shouldst

Related to shouldst: mayst, didst, shalt

should·est

 (sho͝od′ĭst) or shouldst (sho͝odst)
aux.v. Archaic
A second person singular past tense of shall.

shouldst

(ʃʊdst) or

shouldest

vb
archaic or dialect (used with the pronoun: thou or its relative equivalent) a form of the past tense of shall

shouldst

(ʃʊdst, ʃʊtst)

also should•est

(ˈʃʊd ɪst)

v.
Archaic. 2nd pers. sing. past of shall.
Mentioned in ?
References in classic literature ?
"Heed," said the mother rose, "daughter mine, Why shouldst thou seek for beauty not thine?
Behold, Nature ashamed, or, better to express, Troubled, that thou shouldst hunger, hath purveyed From all the elements her choicest store, To treat thee as beseems, and as her Lord With honour.
"Boy," he said, "what hast thou to say as to why thou shouldst not be killed as these men demand?"
The Itongo in the woman was a Spirit King and ordered her to kill thee; thou shouldst then have let thyself be killed.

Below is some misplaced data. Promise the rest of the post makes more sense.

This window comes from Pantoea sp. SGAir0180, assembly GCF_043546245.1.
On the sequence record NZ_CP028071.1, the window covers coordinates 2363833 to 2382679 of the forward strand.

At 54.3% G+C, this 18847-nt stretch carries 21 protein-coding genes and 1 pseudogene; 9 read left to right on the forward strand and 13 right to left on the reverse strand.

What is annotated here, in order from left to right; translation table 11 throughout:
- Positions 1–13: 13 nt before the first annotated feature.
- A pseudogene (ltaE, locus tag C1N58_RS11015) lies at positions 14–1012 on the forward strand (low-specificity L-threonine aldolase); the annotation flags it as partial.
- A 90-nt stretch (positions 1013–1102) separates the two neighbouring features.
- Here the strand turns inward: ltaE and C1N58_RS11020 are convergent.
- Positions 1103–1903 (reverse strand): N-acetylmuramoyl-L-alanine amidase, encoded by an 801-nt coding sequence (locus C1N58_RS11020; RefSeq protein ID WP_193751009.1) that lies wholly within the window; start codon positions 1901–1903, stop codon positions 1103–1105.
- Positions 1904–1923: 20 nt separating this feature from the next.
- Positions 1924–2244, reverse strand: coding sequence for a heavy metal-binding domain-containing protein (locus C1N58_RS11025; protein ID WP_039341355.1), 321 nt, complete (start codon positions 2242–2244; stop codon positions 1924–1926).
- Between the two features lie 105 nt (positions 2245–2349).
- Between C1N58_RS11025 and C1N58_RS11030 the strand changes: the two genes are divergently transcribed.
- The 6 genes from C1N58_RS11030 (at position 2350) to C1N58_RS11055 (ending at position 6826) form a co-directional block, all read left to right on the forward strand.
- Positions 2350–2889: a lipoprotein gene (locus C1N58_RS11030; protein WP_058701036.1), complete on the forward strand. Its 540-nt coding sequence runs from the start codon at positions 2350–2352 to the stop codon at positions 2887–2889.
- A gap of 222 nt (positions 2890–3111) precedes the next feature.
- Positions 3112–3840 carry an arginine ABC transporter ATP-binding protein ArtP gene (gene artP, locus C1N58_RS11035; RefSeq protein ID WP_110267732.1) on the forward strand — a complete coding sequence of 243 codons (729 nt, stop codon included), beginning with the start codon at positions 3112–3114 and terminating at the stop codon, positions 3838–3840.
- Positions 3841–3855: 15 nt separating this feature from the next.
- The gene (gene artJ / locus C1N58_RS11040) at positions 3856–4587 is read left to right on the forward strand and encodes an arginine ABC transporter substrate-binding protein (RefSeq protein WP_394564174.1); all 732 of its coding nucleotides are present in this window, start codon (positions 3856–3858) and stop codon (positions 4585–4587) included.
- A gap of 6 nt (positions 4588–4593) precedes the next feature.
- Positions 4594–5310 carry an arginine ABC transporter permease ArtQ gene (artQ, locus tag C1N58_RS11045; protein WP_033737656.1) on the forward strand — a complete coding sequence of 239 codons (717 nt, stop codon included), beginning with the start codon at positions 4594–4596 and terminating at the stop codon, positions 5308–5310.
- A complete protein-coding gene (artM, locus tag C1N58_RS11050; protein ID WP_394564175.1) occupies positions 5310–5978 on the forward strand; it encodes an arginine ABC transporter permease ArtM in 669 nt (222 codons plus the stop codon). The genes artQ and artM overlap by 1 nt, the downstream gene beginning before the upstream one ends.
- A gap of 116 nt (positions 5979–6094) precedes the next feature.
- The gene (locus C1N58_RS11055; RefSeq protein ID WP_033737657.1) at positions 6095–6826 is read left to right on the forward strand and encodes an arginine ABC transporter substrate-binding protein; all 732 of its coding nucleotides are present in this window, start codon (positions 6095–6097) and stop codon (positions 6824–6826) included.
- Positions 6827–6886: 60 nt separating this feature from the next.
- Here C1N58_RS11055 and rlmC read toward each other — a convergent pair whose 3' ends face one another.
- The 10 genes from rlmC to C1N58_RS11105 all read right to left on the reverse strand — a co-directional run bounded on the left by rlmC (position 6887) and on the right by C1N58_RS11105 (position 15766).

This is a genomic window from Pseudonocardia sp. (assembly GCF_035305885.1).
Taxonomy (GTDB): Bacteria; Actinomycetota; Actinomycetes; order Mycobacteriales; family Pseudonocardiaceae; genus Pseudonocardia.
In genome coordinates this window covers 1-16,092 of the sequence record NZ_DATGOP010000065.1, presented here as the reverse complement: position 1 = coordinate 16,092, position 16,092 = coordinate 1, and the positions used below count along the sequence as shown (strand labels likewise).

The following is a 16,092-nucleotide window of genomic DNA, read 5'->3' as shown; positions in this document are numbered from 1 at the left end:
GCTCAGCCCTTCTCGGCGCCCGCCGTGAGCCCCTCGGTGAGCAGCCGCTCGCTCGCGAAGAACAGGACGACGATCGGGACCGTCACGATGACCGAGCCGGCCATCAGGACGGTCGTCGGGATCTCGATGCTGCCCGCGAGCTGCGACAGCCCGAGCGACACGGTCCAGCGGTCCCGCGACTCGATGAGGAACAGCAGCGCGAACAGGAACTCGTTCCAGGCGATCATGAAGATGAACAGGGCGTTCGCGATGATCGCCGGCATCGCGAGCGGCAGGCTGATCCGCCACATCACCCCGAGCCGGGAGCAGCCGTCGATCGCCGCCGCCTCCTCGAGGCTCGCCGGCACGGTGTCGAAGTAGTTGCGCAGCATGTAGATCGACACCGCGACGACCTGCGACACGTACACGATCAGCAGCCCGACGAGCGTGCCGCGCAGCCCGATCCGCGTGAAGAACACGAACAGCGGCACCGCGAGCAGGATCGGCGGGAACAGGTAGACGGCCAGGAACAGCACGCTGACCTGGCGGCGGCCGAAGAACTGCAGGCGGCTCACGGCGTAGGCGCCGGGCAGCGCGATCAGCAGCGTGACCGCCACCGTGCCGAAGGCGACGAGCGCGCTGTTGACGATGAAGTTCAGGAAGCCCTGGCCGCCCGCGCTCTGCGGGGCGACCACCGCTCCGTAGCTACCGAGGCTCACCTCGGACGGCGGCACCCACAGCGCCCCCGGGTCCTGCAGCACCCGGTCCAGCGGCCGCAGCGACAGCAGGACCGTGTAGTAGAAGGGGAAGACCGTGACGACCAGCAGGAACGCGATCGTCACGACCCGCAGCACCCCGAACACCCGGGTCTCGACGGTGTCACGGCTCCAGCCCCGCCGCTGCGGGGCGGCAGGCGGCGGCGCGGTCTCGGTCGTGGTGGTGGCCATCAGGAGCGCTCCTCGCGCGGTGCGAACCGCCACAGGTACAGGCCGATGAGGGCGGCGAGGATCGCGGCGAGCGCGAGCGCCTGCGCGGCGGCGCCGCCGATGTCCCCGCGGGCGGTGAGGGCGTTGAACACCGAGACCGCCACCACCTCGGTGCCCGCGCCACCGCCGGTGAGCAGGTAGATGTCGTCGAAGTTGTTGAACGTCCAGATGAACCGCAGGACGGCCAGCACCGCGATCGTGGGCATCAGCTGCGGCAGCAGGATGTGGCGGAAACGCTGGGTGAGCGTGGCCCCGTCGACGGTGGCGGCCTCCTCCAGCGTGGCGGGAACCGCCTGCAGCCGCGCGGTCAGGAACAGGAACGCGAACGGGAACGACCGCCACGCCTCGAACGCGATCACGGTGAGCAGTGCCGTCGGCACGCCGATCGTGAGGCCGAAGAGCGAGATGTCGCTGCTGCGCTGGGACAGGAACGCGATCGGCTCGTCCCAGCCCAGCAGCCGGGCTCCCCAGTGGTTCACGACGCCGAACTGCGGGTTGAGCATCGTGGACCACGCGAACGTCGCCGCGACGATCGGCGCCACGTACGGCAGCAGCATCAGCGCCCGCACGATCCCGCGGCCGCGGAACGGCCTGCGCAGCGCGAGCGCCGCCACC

Love's eyes love to look on brightness; Love loves what is gaily drest; Sunday, Monday, all I care is Thou shouldst see me in my best.
Allan and Gordon Waddell quote at length its instructions for how a patient should be examined and diagnosed, but when it comes to treatment all we are told is: "Thou shouldst place him prostrate on his back ..." The rest of the papyrus is blank.
Shakespeare's foolish king is the vehicle for a consideration of the perils of old age, filial ingratitude, metaphorical and actual blindness and the dangers of a monarch who, in the words of the Fool, "shouldst not have been old before thou hadst been wise" (Sc.5.
Marcus almost immediately recognizes the ramifications of Lavinia's "ravished" appearance, lamenting that "some Tereus hath deflowered thee, /And, lest thou shouldst detect him, cut thy tongue" (Shakespeare 1997b, 2.4.26-27).
(69) (Consider in The Vow Breaker how Young Bateman exclaims: 'If thou shouldst soil this whiteness with black deeds, / Think what a monster thou wouldst make thy self' [1.1.228-9].
Upon the earth's increase why shouldst thou feed, Unless the earth with thy increase be fed?
Responding to Falstaff's question "What time of the day is it, lad?" Hal remarks that since the knight spends all of his time drinking, eating, and sleeping there is "no reason why [he] shouldst be so superfluous to demand the time of the day" (1.2.11-12).
Old Daulon, Thou at the least shouldst stand by me--Oh haste!